May 20th, 2004


A is for Angel

Yesterday managed, simultaneously, to be weird, wonderful, and unpleasant. I shall play against type and mostly ignore the unpleasant parts. But I will say that no writing was done. The morning was spent answering e-mail, which I'd allowed to pile up (and the pile-up had been aggravated by the aforementioned dumbassery with .mac) until it threatened to topple over and smother me. And after that, about 2:30 p.m., I decided to let "Alabaster" rest a day. But, fear not, I'll be back on it today. No rest for the wordy, and all that.

I needed the break from Roy Orbison and Buddy Holly, anyway.

We met Byron and Jennifer (Lee, not Caudle - but she was there, too) and Jim for pizza a Fellini's in Candler Park (I shall spare you the Ballad of the Slow Calzones). We ate and talked D&D, and then the six of us adjourned to our place for the final episode of Angel. And I have to say, I was very, very pleased with its end. This is not to say that I'm not sad to see it go. I am. There's now officially nothing left worth watching on television, save SpongeBob SquarePants (and that'll wear thin next week), Monster Garage, X-Play, and Showtime/HBO. I think Whedon and the other creators of the series did an admirable job of bringing it all to a close. My only gripe was that the showdown between Angel and Hamilton was so, so Neo and Agent Smith. But, otherwise, it rocked. Wesley's death and Illeria's efforts to comfort him were handled superbly. Gunn was Gunn again. Lorne's "last job" was perfect. Thankfully, the humour was kept to a minimum, and enough loose ends were allowed to dangle that nothing felt rushed or forced. And the "ending" was a study in the beauty of forestalled resolution. These last few episodes have, like the stillborn Firefly, been Whedon at the top of his form. Too bad Angel's skillful departure reduces television fantasy and sf to the sorry likes of Stargate SG-1, Charmed, and Enterprise.

Neil called later on, to tell me I've been invited to be a Guest of Honor at Fiddler's Green in Minneapolis this November. I accepted, of course. We talked for a while about Teller's monkey room, the rather silly eeeevils of Hollywood, blogging, and suchlike, and then I watched the end of Godzilla and George Pal's The War of the World's on AMC. It was chopped up by commercials and pan-and-scan, but I was sleepy, and it was a good way to transition from consciousness towards the not-awake place.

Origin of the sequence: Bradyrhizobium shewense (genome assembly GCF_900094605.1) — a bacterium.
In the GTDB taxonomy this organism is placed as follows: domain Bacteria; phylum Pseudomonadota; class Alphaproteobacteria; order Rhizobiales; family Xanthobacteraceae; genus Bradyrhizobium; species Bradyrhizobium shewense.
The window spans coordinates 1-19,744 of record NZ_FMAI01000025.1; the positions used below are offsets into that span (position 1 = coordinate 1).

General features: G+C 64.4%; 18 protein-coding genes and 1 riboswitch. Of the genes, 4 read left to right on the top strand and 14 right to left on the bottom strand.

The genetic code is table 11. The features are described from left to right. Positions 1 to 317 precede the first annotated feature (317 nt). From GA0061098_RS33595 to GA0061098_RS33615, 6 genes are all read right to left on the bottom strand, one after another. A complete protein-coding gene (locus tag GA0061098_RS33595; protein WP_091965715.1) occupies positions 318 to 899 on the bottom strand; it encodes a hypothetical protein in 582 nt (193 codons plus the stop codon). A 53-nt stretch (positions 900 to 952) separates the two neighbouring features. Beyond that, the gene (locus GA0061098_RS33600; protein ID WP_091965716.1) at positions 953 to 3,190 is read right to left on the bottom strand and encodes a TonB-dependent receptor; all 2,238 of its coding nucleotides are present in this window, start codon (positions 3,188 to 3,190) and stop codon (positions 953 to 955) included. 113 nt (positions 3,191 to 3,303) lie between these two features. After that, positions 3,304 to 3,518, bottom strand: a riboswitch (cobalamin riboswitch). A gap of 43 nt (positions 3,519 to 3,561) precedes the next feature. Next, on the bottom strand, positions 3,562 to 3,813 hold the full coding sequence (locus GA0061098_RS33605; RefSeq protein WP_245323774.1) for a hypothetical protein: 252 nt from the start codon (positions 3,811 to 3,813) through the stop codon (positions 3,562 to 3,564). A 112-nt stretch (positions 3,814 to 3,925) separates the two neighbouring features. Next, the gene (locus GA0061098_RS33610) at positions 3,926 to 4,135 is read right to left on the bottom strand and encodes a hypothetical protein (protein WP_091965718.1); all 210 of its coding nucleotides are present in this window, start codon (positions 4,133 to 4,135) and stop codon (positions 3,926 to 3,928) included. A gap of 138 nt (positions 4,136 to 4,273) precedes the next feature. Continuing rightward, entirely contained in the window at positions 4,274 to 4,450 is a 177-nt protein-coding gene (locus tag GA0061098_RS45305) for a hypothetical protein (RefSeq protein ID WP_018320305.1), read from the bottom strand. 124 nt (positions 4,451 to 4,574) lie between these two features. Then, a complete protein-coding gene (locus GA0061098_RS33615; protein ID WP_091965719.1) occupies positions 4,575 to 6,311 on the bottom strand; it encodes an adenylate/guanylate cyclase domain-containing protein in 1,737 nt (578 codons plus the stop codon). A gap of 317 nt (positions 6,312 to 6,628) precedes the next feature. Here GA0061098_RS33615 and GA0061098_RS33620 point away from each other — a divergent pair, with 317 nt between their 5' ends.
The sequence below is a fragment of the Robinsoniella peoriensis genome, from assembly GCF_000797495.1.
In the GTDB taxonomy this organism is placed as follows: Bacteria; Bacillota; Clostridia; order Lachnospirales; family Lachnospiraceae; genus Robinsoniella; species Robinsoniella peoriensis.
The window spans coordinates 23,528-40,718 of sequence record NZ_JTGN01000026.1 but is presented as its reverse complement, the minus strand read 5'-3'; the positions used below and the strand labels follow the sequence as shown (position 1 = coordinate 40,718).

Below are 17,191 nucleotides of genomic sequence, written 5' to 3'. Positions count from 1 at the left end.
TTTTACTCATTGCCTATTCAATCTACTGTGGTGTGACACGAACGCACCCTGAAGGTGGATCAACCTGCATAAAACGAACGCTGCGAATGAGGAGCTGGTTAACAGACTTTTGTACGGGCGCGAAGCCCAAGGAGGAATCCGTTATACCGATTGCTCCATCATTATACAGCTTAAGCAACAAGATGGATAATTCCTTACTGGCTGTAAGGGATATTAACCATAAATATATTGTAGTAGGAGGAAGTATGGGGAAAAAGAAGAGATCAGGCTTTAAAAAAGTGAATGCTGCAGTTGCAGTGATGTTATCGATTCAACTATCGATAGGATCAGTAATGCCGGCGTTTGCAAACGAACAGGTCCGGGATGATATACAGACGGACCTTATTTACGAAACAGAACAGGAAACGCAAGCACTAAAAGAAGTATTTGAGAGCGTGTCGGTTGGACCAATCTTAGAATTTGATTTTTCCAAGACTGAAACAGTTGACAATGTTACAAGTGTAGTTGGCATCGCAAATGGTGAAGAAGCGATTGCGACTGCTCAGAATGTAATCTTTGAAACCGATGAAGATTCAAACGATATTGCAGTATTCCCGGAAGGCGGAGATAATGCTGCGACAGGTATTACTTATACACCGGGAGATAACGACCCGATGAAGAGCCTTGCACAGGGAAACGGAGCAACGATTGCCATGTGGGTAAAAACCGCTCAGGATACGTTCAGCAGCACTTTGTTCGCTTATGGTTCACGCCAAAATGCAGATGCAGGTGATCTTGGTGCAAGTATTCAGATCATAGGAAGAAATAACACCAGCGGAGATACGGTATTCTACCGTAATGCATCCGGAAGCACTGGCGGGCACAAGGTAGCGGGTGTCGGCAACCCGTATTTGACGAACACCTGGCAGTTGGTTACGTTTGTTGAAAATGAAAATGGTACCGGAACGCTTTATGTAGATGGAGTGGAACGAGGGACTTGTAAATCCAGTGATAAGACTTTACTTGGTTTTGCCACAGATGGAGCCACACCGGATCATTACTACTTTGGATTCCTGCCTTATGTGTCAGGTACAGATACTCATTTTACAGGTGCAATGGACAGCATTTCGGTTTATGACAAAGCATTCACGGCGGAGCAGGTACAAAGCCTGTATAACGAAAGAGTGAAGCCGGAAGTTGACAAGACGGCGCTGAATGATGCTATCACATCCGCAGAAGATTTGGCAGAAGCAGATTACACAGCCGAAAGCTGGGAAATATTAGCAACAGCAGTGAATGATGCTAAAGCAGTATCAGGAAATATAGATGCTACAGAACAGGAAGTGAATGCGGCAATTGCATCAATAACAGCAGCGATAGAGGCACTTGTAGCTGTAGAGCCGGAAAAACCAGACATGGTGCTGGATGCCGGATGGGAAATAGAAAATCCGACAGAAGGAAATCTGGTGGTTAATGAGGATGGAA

Only 5 days, 12 hours, 29 minutes, and 32 seconds remaining until my -0th birthday (and apologies to Llar'en for my having not gotten his neat counter-clock thingy up; I'll try to do that this evening). It's all just too frelling weird. I guess I've missed my chance at a tragically young death, pumped full of heroin and absinthe in some Paris shithole. Ah, well. We can't have everything, I suppose. I've just added new stuff to my Amazon wishlist, because most of the original stuff has been (or is being) purchased, thank you one and all very much. I might be old as the hills, but at least I get good dren. I know it's sort of like being sent to the electric chair with a big bag of jelly beans, but we fossils takes what we can gets.
  • Current Music
    VNV Nation, "Beloved"

every little thing

Addendum: I forgot to mention that my publicist at Penguin mailed out all the Murder of Angels ARCs (advance reading copies) on Tuesday. For those not in the know, ARCs go out to reviewers at magazines, newspapers, websites, etc., in the hope that reviews will be published and publicity generated prior to the novel's release. In this case, prior to early September. So now I cross my fingers, and my toes, and anything else I can cross, and pray to whatever indifferent gods may be listening that we get lots of good, reasonably high-profile reviews this summer. Also, on the subject of Murder of Angels, Amazon is inexplicably listing it as a hardback release. It's not. It's a trade paperback. I'm working on getting the listing corrected.
  • Current Music
    Mega-Tsunamis on the Discovery Channel